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  Life   Art  23 Dec 2019  The magic of art

The magic of art

THE ASIAN AGE. | RADHIKA VAHISHT
Published : Dec 23, 2019, 5:58 am IST
Updated : Dec 23, 2019, 5:58 am IST

Shruti Narayan conducts an art workshop with children.

Shruti Narayan, contemporary artist
 Shruti Narayan, contemporary artist

In its ability to help those with mental disorders and children with special needs, art may just be what ends up saving the world, so we explore its therapeutic nature.

Art is a great way to express your emotions without words. While it relaxes some people, it inspires activity for others. As it turns out, art can act an effective therapy to treat mental disorders such as depression, anxiety, stress disorders, and even phobias. At the same time, it can also help children with special needs.

 

Shruti Narayan, who is a contemporary artist and also works with children, explains, “When a person creates a picture, their mind becomes calm, and they become happy, because of the use of colours. Whatever is going on in their mind is now diverted to picture a flower or a tree […] so when that shift happens, the person automatically starts feeling calm.”

According to Shruti, art material is associated with tactilics (the science of touch language), as some material is soft and some is hard (when you play with, say, clay). So, immersing yourself in material or colour gives you a feeling of satisfaction.

Additionally, making art helps many children express themselves, especially in the case of children with special needs, without having to use words. Explaining how it may connect to their mood, Shruti adds, “When a child draws a picture or a makes a painting, and goes for black, blue, grey or brown in a very vigorous manner, and their lines are out (or if they purposefully spoil the image), then you can say something negative is going on in their mind.”

 

This technique can also be used to identify stress in children. The artist explains, “When you ask a child to draw something that they feel about the holidays (or something festive), and they depict an unhappy scene, then it is a sign something (bad) is going on in their mind. It is also because they cannot verbalise the scene but, through the picture, often we come to know what emotions they are dealing with.”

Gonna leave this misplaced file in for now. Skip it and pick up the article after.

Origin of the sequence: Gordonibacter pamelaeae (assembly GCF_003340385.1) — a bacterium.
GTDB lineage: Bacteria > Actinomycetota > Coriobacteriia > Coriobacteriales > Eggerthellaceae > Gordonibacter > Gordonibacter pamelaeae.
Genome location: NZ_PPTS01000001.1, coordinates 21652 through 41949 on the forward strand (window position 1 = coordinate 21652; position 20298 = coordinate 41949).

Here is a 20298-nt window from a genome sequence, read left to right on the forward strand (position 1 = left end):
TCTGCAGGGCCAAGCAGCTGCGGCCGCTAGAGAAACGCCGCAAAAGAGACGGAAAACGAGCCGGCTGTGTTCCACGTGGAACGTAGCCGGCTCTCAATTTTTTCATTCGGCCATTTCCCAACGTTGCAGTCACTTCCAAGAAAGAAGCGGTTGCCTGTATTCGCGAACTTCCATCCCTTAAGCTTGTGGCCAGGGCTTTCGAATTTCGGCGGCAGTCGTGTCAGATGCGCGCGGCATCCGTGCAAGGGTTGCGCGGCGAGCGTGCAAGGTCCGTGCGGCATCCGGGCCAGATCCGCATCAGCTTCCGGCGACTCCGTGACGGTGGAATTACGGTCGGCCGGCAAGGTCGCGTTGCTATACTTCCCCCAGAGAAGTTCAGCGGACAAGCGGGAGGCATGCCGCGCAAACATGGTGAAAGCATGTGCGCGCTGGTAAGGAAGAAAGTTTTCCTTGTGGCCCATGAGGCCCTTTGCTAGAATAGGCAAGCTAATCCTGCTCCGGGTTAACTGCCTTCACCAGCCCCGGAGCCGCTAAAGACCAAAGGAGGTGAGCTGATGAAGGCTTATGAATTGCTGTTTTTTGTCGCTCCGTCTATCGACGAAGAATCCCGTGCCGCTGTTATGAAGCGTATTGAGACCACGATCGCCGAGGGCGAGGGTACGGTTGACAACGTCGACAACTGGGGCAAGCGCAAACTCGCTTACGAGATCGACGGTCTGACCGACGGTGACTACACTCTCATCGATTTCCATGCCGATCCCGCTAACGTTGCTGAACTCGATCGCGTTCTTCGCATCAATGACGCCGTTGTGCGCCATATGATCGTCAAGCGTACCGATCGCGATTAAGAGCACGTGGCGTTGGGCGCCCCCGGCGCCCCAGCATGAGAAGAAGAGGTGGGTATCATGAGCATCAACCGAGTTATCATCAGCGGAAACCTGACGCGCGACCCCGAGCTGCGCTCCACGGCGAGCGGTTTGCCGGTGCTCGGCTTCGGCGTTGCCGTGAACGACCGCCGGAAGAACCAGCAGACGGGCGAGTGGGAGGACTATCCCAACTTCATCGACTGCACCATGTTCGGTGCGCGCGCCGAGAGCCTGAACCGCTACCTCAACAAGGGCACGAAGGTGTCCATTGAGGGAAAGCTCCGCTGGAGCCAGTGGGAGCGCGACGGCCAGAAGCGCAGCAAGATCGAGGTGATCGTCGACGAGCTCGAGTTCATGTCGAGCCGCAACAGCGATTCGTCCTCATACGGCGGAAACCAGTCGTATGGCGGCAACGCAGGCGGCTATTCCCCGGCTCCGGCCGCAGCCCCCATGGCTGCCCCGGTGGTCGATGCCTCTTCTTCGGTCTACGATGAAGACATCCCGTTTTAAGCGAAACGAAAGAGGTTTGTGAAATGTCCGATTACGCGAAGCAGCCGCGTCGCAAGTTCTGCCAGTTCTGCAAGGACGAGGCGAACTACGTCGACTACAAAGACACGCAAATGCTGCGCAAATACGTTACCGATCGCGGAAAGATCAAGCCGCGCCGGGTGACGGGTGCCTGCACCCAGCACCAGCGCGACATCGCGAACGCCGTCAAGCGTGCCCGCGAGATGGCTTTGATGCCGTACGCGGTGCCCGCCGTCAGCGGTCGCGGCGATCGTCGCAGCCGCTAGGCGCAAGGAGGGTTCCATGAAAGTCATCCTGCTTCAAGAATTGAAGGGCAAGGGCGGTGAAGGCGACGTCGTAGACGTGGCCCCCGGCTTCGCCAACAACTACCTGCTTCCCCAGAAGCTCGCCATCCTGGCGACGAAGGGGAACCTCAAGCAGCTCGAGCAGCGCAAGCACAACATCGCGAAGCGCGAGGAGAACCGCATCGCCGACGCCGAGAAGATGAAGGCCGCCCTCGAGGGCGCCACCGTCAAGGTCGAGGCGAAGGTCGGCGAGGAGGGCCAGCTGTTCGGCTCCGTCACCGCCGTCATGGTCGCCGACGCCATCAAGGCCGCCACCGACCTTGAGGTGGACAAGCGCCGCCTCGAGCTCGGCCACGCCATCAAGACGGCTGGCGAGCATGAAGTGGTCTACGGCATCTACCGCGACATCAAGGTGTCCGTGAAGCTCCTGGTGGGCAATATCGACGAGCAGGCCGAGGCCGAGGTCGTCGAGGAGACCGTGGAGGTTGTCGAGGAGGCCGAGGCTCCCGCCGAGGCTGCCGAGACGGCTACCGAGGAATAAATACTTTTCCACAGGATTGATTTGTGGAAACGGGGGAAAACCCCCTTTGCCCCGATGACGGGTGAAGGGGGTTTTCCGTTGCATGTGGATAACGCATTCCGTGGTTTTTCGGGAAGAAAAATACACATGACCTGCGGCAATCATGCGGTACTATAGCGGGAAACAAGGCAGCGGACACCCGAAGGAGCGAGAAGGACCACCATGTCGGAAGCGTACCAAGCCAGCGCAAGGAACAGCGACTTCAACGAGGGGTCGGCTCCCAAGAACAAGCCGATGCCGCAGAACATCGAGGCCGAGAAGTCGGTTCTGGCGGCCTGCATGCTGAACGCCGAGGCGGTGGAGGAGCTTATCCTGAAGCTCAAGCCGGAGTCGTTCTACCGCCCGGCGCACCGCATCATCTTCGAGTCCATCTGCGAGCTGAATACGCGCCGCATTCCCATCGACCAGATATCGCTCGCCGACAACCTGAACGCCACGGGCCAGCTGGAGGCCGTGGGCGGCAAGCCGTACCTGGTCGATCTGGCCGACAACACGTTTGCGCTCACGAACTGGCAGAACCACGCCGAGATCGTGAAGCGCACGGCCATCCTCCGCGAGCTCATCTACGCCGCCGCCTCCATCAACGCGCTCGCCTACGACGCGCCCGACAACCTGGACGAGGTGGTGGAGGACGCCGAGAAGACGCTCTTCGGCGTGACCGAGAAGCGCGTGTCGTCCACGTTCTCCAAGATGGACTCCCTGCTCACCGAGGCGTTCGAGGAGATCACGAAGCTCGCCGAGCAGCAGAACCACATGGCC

According to artist Sailesh Sanghavi, every child is an artist. He adds, “Just give them a paper to scribble, you will see the reaction on their face. We should allow our children to colour any object with any colour they want. For instance, if they want to paint a sky pink, let them do so.” According to Shruti, children have a very clear picture in their mind. It might not look logical to an adult, but that isn’t the case for the kid.

 

“When you draw or paint, it comes directly from your heart. So, for every colour you put into the picture, you are exhaling your anxiety, and inhaling the fresh air and fresh thoughts, which helps you in fighting the anxiety,” continues Sanghavi.

Talking about her experience with children with special needs, Shruti continues, “They have a very clear (sense of) logic. They are well aware of things, though they might not able to depict exactly what they want to. If something is going on in their mind, they will express it with their painting. So if they are drawing a particular character every time, that means something is stuck in their mind. As long as you give them the confidence that they can draw what they want, they will express.”

 

According to artist Nivedita Pande, art not only helps a person express, it also helps a person concentrate. “I have seen people enjoy art and forget their anxiety and every problem they are facing. Art is very therapeutic, like meditation, and also develops positive thinking. In fact, I have seen people’s attitude change in a positive way as well,” she concludes. Indeed, art can make the world a better place.

Tags: shruti narayan